Weeks went by and the Christmas holidays came. During that time, Jackson’s mother became ill and passed away.
To Hawkins, this event really made Jackson reflect back on his life.
“Shortly after Christmas, I’ll never forget, we had a long conversation, (Frank and I). I was backing out to leave and I was probably around the outside of the porch (of ACER) and we had a conversation, it must have lasted 45 minutes and I could tell the love for that business was really starting to come out,” said Hawkins.
In the following weeks, Hawkins went before the city administration to try and get the ball rolling. He said a code inspector came out to the shop and a St. Tammany Fire Protection District 1 Fire Prevention Officer also came out and said he’d do anything to help.
“For Frank, that was really the touchstone for him to go forward because his greatest battles in the past has been with the city and trying to get something open,” said Hawkins.
Jackson had been a contractor for a number of years before owning the soda shop. He event went back to working in construction following Katrina because times were favorable for development and construction companies looking to rebuild south Louisiana.
Hawkins later met with a contractor to discuss construction plans for the new shop. It was the event that followed that really put the Old Town Soda Shop back into reality, Hawkins said.
Fred Oberkirch, who worked for Slidell Equipment Company, contacted Jackson and told him that specialized machinery that could be used for soda shop was available at a discounted price at a casino in Tunica, Miss. All they had to do was pick up the equipment.
“Everything that’s in the shop now, just about, a lot of the stuff came from that purchase,” said Hawkins.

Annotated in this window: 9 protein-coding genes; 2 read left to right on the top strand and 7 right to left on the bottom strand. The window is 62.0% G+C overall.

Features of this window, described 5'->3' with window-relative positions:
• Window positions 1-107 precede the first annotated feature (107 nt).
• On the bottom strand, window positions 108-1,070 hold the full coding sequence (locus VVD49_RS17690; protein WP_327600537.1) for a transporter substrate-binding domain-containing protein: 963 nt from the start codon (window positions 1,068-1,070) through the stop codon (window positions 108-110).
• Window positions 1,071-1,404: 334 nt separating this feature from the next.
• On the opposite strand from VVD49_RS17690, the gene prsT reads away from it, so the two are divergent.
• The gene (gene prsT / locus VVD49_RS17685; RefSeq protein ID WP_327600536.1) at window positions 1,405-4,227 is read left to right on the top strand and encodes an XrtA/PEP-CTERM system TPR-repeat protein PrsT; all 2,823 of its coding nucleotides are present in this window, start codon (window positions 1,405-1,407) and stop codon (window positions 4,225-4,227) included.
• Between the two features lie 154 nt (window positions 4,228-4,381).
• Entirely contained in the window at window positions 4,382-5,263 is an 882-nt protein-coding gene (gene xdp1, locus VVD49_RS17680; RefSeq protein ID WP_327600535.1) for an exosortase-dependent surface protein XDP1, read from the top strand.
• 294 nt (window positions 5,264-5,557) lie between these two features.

Pieces from the casino include old-fashioned blue-colored leather chairs, floor and wall-mount jukeboxes, tables, soda dispensers and even glass and stainless steel stands.
Hawkins says the Old Town Soda Shop will be very similar to the previous one, serving—ice cream, snoballs, candy, sandwichs, and sodas. Jackson has even brought back the old fire truck, which was once used to tour children around Olde Towne Slidell during birthday parties.
The second-floor “birthday room” is back, and additional meeting rooms have been installed and will be available for rental.
Although Hawkins has footed a lot of responsibility in unearthing the soda shop back from its historic status, he says he couldn’t have done it without his business partner Jackson.
“Frank has been one of the main people to oversee and help with the work,” said Hawkins. “He’s going to shortly convert from assistant contractor, overseer, to the guy that makes the ice cream.”
Hawkins says they’re not calling Wednesday’s milestone a “grand opening,” but a “soft opening.”
“Based on what’s happened, I don’t know how ‘soft’ it’ll be,” said Hawkins in relation to the overwhelmingly positive response they’ve received about the Old Town Soda Shop opening up again.
According to Hawkins, the overall intention is to provide a place for people who have changed their lives and are looking to adapt back into society through business means.
“I’m really excited to see the integration of jobs training for ACER—it’s not going to come till sometime next year—basically what I know is going to happen is it’s going to be high demand initially and then as any business does, it will taper off,” said Hawkins.
“So that’s my story and I’m sticking to it,” added Hawkins.
The Old Town Soda Shop in Slidell will be open daily, from 11 a.m. to 9 p.m